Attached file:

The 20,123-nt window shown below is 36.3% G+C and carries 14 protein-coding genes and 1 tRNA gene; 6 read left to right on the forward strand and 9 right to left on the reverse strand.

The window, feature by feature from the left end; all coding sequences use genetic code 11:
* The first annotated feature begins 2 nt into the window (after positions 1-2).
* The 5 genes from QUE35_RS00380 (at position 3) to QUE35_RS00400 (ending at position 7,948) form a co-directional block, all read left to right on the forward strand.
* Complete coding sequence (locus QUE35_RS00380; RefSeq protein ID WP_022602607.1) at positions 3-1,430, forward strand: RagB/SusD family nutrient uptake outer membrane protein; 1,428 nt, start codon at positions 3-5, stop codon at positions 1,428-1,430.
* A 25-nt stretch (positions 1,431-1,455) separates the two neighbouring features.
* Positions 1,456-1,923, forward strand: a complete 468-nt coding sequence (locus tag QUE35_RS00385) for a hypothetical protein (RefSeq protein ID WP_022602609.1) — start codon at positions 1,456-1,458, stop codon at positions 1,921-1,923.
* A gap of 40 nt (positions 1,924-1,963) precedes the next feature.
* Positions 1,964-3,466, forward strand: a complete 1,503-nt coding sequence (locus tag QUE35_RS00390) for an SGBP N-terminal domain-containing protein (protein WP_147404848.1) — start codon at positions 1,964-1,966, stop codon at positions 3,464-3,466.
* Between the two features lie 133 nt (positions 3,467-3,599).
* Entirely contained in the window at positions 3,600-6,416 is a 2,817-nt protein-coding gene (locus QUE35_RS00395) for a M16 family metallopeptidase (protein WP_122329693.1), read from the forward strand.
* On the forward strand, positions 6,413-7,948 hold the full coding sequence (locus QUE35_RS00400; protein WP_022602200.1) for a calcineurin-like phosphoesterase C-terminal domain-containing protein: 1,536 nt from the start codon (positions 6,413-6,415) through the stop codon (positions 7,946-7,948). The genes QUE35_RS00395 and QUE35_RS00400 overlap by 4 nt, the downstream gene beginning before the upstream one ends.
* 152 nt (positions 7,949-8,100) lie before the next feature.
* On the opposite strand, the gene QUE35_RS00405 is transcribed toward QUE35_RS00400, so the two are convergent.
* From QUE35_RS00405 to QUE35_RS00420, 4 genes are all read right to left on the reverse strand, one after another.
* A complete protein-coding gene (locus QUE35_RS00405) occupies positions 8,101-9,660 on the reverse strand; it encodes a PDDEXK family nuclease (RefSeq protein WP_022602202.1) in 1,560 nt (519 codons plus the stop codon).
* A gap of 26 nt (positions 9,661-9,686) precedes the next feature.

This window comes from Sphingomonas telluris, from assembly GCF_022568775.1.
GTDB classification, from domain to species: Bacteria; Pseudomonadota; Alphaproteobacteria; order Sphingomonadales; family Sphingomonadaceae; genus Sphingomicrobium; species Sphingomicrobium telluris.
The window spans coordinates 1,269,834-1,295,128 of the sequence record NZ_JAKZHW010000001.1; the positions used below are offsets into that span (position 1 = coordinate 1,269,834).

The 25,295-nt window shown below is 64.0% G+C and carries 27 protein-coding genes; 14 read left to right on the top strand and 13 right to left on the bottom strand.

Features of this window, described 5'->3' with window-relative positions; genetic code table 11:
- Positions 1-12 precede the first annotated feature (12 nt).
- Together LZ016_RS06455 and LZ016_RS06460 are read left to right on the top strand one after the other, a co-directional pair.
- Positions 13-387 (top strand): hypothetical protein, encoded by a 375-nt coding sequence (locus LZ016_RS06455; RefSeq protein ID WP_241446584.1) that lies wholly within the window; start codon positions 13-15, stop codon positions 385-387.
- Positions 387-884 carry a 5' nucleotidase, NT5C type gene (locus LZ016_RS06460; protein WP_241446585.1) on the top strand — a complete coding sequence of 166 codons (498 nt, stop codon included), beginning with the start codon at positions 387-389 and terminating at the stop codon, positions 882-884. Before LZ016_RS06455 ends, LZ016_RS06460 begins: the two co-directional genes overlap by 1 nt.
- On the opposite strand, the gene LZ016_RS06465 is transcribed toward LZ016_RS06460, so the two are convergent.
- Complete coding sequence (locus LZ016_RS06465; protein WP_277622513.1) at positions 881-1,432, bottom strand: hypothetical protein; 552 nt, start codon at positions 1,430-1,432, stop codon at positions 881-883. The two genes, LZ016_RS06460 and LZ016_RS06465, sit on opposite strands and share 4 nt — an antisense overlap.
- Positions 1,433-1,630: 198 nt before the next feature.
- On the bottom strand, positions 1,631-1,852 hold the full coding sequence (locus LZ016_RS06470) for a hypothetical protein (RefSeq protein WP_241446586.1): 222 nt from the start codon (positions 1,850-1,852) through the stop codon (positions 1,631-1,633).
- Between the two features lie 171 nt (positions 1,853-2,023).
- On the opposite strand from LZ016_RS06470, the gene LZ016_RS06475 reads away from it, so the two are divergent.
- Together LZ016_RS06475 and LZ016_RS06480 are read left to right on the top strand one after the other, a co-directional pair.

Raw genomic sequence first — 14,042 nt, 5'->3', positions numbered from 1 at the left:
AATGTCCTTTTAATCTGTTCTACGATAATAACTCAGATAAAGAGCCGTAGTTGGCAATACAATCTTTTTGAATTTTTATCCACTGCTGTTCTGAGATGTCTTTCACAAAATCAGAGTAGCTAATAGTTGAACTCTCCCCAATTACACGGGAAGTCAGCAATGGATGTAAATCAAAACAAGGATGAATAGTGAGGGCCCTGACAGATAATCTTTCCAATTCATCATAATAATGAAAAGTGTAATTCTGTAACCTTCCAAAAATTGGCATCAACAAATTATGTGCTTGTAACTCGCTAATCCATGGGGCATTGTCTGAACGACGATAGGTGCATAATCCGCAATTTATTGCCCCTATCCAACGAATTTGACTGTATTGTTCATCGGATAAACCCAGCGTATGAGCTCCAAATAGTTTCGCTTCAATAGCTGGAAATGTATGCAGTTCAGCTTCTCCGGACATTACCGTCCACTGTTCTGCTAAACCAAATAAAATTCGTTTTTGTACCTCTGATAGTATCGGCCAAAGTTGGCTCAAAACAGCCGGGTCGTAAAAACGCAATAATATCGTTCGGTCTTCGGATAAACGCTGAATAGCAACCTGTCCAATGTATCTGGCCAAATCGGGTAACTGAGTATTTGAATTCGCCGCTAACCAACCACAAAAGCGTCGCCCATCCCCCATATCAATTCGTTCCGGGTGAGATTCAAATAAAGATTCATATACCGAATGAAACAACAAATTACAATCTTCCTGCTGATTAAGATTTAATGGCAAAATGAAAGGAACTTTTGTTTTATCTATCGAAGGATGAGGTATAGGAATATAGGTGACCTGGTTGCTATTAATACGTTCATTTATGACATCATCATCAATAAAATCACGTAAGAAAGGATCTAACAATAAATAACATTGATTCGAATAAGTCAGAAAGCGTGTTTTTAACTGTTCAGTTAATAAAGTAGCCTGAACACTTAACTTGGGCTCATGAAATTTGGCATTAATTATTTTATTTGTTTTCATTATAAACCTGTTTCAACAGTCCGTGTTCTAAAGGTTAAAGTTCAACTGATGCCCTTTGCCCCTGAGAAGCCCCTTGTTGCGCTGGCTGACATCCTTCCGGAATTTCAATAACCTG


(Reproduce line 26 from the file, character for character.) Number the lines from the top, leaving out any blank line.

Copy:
- Positions 387-884 carry a 5' nucleotidase, NT5C type gene (locus LZ016_RS06460; protein WP_241446585.1) on the top strand — a complete coding sequence of 166 codons (498 nt, stop codon included), beginning with the start codon at positions 387-389 and terminating at the stop codon, positions 882-884. Before LZ016_RS06455 ends, LZ016_RS06460 begins: the two co-directional genes overlap by 1 nt.